We can see by the number of times the Messenger and others protest to his unfair treatment, that the other servants recognize that it is unjust. The Messenger has a commitment to telling his mistress the truth although she bribes him to lie with gold and threatens his life when bribery does not work. Yet, by the end of this scene the Messenger has learned a lesson when dealing with Cleopatra—tell her what she wants to hear. In scene 3.3 when the Messenger returns to report on Octavia’s appearance, we know that he is nervous through Alexas’s comment, “Herod of Jewry dare not look upon you / But when you are pleased,” after the Messenger does not answer Cleopatra’s calls immediately (3.3.3-4). It could be that the Messenger is simply frightened by his last encounter with the queen, but it could also mean that the Messenger is wrestling with whether he should report information that may displease his mistress. If so, then his nerves are the result of a moral conflict over honest reportage to his queen and saving himself from her wrath. In the following lines, he tells the “dread queen” exactly what she wants to hear (3.3.8). To his mistress’s delight, he states that Octavia is not as tall as Cleopatra, “low-voiced,” “creeps” as she walks as a “body rather than a life,/ A statue than a breather,” is a widow of thirty, has a face that is “round even to faultiness” and a “forehead/ As low as she would wish it” (3.3.11-34). All of this, except for the fact that Octavia is thirty and therefore younger than Cleopatra, pleases her to no end. She repeats with relish that Octavia is “dull of tongue and dwarfish,” to comfort her injured pride by Antony’s betrayal. It is clear from the Messenger’s answers that even things which may seem to be good, such as a round face, are made to seem ugly in order to please Cleopatra’s jealous heart. She rewards him for his questionably accurate account of Octavia saying, “there’s gold for thee./ Thou must not take my former sharpness ill.’ I will employ thee back again; I find thee/ Most fit for business” (3.3.34-37). Clearly there is no place for hard truths in Cleopatra’s world. She, as a great manipulator, bends the world around her by encouraging lies when the truth will not please her.
In the world of Antony and Cleopatra the legendary queen of the Nile is a force to be reckoned with. In many ways, she is divine and heralded by those around her, yet she is also unpredictable and theatrically violent. She seems to be governed by nothing but her own emotional tide, morals and reason have little room in her outward displays of power, although history proved her to be a rather shrewd ruler. In one respect, a force such as she gains its power simply through its unpredictability. Her wrath’s inability to be governed by reason makes it impenetrable to the persuasions of men, but it also makes her vulnerable in surprising ways. By encouraging her servant to lie in order to avoid unpleasant truths she puts herself at a disadvantage. She cannot manipulate others well or even rule effectively if she does not have the right information. It cannot be wise for Cleopatra to encourage lies from her servants, even if those lies are of as little consequence as the beauty of her lover’s new wife. So, while Cleopatra in many situations manipulates others to ends that benefit her, in other instances she allows her need for power and her raw emotions to control her actions in a foolish way. Therefore, although she is an effective manipulator and fearsome in her displays of dominance and power, she does not always use these powers to her benefit. She allows herself to be blindsided by her need for power and her emotions. The entire purpose of this scene is to show that Cleopatra does in fact allow her emotions to control her actions, and therefore she is not the cold, rational master manipulator that some make her out to be.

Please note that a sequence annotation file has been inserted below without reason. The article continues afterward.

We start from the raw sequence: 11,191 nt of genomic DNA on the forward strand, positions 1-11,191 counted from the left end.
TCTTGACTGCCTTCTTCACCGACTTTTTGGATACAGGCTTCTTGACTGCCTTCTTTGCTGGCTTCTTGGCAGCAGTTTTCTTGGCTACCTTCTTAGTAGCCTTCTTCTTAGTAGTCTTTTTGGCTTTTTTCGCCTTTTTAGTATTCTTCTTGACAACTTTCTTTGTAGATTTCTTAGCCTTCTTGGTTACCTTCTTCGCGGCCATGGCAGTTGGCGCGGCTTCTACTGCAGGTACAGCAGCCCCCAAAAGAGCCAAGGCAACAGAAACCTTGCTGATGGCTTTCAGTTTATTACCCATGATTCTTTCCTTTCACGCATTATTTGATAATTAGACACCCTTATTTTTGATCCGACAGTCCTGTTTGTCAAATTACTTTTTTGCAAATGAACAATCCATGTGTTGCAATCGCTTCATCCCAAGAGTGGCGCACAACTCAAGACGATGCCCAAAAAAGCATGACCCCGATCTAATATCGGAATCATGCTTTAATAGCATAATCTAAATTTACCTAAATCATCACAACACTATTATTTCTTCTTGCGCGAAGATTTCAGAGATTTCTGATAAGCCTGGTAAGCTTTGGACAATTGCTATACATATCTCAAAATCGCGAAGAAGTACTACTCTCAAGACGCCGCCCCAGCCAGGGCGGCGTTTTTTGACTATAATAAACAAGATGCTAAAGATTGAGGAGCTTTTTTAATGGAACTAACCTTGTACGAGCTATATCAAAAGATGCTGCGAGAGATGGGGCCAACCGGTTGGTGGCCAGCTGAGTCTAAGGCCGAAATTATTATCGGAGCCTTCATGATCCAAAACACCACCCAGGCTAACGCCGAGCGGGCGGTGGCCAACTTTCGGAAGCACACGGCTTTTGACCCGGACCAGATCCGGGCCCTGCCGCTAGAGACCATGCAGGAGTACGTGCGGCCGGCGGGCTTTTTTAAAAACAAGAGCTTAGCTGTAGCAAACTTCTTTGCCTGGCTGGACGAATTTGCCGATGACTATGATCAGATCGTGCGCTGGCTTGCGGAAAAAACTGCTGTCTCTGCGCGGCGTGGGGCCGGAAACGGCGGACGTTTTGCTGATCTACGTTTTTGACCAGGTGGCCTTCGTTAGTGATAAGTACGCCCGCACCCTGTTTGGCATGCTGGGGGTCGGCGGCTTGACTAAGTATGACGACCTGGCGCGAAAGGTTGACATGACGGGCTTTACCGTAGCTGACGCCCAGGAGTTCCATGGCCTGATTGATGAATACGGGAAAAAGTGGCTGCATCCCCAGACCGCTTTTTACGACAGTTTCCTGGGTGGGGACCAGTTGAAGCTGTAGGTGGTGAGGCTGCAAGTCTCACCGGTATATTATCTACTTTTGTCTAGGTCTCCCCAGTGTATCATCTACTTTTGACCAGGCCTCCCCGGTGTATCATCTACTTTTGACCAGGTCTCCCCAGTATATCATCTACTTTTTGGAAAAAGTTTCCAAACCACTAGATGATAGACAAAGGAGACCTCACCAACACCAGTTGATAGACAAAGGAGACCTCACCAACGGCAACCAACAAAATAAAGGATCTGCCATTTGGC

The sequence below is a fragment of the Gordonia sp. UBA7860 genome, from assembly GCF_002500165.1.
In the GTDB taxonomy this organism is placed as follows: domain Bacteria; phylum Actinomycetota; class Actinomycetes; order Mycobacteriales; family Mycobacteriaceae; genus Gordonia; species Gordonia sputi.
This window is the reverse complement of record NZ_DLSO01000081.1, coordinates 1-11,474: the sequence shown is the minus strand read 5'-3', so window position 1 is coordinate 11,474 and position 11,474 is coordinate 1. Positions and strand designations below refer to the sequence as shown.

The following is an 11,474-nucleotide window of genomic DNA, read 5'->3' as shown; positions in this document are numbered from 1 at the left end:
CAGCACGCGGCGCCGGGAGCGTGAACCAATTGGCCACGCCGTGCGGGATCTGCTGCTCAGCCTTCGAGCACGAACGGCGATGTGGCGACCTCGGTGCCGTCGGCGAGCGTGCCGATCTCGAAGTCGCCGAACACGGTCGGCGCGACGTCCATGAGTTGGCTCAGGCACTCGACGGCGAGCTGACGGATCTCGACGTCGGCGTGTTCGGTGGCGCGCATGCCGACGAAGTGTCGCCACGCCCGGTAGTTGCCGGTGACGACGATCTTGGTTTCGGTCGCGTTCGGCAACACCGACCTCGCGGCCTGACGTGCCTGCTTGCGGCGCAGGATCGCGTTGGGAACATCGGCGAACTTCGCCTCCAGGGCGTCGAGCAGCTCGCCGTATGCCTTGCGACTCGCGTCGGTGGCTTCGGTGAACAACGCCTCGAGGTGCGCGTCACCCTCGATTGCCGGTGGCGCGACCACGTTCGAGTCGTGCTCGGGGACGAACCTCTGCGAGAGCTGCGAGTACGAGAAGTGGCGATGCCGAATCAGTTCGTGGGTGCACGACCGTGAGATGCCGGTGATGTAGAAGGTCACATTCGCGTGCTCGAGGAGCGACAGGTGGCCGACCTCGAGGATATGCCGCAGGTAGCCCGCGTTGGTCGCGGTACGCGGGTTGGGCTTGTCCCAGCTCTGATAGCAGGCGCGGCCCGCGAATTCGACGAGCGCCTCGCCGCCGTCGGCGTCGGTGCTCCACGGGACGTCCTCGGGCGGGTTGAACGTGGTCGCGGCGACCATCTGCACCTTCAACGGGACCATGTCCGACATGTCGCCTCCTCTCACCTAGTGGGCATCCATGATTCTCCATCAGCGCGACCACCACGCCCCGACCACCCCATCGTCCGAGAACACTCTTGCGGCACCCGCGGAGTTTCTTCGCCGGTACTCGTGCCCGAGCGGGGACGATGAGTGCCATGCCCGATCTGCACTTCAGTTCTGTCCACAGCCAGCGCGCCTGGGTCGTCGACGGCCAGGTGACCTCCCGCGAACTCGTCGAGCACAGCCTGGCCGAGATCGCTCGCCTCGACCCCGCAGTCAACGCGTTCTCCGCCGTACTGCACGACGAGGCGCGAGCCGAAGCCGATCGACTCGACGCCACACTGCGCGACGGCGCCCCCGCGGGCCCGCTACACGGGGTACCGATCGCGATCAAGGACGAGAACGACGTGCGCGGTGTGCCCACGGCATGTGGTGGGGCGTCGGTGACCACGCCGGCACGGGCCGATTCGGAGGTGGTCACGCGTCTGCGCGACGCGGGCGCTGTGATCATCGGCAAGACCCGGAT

Glen Rix from UK on September 23, 2017:
An interesting analysis of the character of Cleopatra. Shakespeare's plays often contained disguised messages about contemporary politics in England, where monarchs viewed themselves as God's earthly representative and therefore above reproach and censure. They were all-powerful beings with control over the lives, and often the deaths, of their subjects. We see similar situations nowadays in countries that have absolute rulers, demonstrating the truth of the accolade that Shakespeare was, and is, a man for all times.